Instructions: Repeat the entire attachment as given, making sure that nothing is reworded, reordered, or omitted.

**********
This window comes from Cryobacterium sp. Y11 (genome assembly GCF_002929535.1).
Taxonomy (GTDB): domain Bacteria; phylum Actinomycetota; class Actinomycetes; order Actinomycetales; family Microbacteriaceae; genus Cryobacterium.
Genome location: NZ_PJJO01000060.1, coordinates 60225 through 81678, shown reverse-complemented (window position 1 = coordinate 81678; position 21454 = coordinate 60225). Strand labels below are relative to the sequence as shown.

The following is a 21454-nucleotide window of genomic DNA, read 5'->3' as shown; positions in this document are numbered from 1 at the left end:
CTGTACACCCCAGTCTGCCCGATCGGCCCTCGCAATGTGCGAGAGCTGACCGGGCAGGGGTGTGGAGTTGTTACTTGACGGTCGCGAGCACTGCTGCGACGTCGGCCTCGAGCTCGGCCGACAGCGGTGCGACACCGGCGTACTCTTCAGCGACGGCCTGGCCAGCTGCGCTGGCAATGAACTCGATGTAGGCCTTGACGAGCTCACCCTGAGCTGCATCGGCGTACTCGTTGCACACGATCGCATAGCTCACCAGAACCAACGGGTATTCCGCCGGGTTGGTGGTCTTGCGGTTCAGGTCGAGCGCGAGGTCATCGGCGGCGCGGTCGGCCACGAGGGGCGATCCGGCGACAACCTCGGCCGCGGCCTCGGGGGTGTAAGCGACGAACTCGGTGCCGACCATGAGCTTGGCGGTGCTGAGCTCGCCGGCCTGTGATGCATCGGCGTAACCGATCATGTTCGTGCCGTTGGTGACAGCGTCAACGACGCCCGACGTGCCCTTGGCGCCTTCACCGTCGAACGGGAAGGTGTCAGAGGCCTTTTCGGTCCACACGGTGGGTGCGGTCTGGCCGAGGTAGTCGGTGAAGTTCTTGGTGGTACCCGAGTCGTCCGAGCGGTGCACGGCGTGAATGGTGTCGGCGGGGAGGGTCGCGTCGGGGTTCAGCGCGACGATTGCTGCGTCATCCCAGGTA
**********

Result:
This window comes from Cryobacterium sp. Y11 (genome assembly GCF_002929535.1).
Taxonomy (GTDB): domain Bacteria; phylum Actinomycetota; class Actinomycetes; order Actinomycetales; family Microbacteriaceae; genus Cryobacterium.
Genome location: NZ_PJJO01000060.1, coordinates 60225 through 81678, shown reverse-complemented (window position 1 = coordinate 81678; position 21454 = coordinate 60225). Strand labels below are relative to the sequence as shown.

The following is a 21454-nucleotide window of genomic DNA, read 5'->3' as shown; positions in this document are numbered from 1 at the left end:
CTGTACACCCCAGTCTGCCCGATCGGCCCTCGCAATGTGCGAGAGCTGACCGGGCAGGGGTGTGGAGTTGTTACTTGACGGTCGCGAGCACTGCTGCGACGTCGGCCTCGAGCTCGGCCGACAGCGGTGCGACACCGGCGTACTCTTCAGCGACGGCCTGGCCAGCTGCGCTGGCAATGAACTCGATGTAGGCCTTGACGAGCTCACCCTGAGCTGCATCGGCGTACTCGTTGCACACGATCGCATAGCTCACCAGAACCAACGGGTATTCCGCCGGGTTGGTGGTCTTGCGGTTCAGGTCGAGCGCGAGGTCATCGGCGGCGCGGTCGGCCACGAGGGGCGATCCGGCGACAACCTCGGCCGCGGCCTCGGGGGTGTAAGCGACGAACTCGGTGCCGACCATGAGCTTGGCGGTGCTGAGCTCGCCGGCCTGTGATGCATCGGCGTAACCGATCATGTTCGTGCCGTTGGTGACAGCGTCAACGACGCCCGACGTGCCCTTGGCGCCTTCACCGTCGAACGGGAAGGTGTCAGAGGCCTTTTCGGTCCACACGGTGGGTGCGGTCTGGCCGAGGTAGTCGGTGAAGTTCTTGGTGGTACCCGAGTCGTCCGAGCGGTGCACGGCGTGAATGGTGTCGGCGGGGAGGGTCGCGTCGGGGTTCAGCGCGACGATTGCTGCGTCATCCCAGGTA